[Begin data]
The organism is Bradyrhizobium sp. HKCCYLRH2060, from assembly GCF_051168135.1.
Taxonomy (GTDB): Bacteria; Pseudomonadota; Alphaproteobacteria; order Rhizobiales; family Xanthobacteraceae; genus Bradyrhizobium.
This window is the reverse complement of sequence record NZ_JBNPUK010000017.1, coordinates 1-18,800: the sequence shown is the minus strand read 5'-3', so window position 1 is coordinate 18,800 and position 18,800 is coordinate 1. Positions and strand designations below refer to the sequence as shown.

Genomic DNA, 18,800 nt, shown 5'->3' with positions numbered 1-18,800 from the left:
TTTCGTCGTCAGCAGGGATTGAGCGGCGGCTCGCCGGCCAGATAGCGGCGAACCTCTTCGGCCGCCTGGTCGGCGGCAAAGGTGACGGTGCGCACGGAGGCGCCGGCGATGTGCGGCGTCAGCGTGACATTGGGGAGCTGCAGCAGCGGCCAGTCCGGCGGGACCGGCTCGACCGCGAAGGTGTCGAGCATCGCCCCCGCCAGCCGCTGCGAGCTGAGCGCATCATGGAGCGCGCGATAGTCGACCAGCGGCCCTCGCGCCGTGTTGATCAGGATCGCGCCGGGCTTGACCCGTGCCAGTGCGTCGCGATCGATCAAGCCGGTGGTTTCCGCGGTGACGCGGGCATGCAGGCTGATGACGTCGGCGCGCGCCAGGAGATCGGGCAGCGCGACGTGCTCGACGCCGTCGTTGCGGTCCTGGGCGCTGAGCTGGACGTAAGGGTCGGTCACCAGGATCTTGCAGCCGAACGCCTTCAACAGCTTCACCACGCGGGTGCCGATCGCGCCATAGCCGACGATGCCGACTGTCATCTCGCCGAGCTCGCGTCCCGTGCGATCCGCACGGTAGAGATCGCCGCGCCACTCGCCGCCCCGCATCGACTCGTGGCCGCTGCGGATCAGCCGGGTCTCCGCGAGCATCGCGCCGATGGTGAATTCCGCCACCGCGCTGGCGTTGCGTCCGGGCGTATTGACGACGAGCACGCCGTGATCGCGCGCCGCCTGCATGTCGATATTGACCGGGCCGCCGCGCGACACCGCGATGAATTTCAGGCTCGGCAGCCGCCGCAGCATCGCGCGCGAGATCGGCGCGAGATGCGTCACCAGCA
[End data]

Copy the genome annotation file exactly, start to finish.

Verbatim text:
The organism is Bradyrhizobium sp. HKCCYLRH2060, from assembly GCF_051168135.1.
Taxonomy (GTDB): Bacteria; Pseudomonadota; Alphaproteobacteria; order Rhizobiales; family Xanthobacteraceae; genus Bradyrhizobium.
This window is the reverse complement of sequence record NZ_JBNPUK010000017.1, coordinates 1-18,800: the sequence shown is the minus strand read 5'-3', so window position 1 is coordinate 18,800 and position 18,800 is coordinate 1. Positions and strand designations below refer to the sequence as shown.

Genomic DNA, 18,800 nt, shown 5'->3' with positions numbered 1-18,800 from the left:
TTTCGTCGTCAGCAGGGATTGAGCGGCGGCTCGCCGGCCAGATAGCGGCGAACCTCTTCGGCCGCCTGGTCGGCGGCAAAGGTGACGGTGCGCACGGAGGCGCCGGCGATGTGCGGCGTCAGCGTGACATTGGGGAGCTGCAGCAGCGGCCAGTCCGGCGGGACCGGCTCGACCGCGAAGGTGTCGAGCATCGCCCCCGCCAGCCGCTGCGAGCTGAGCGCATCATGGAGCGCGCGATAGTCGACCAGCGGCCCTCGCGCCGTGTTGATCAGGATCGCGCCGGGCTTGACCCGTGCCAGTGCGTCGCGATCGATCAAGCCGGTGGTTTCCGCGGTGACGCGGGCATGCAGGCTGATGACGTCGGCGCGCGCCAGGAGATCGGGCAGCGCGACGTGCTCGACGCCGTCGTTGCGGTCCTGGGCGCTGAGCTGGACGTAAGGGTCGGTCACCAGGATCTTGCAGCCGAACGCCTTCAACAGCTTCACCACGCGGGTGCCGATCGCGCCATAGCCGACGATGCCGACTGTCATCTCGCCGAGCTCGCGTCCCGTGCGATCCGCACGGTAGAGATCGCCGCGCCACTCGCCGCCCCGCATCGACTCGTGGCCGCTGCGGATCAGCCGGGTCTCCGCGAGCATCGCGCCGATGGTGAATTCCGCCACCGCGCTGGCGTTGCGTCCGGGCGTATTGACGACGAGCACGCCGTGATCGCGCGCCGCCTGCATGTCGATATTGACCGGGCCGCCGCGCGACACCGCGATGAATTTCAGGCTCGGCAGCCGCCGCAGCATCGCGCGCGAGATCGGCGCGAGATGCGTCACCAGCA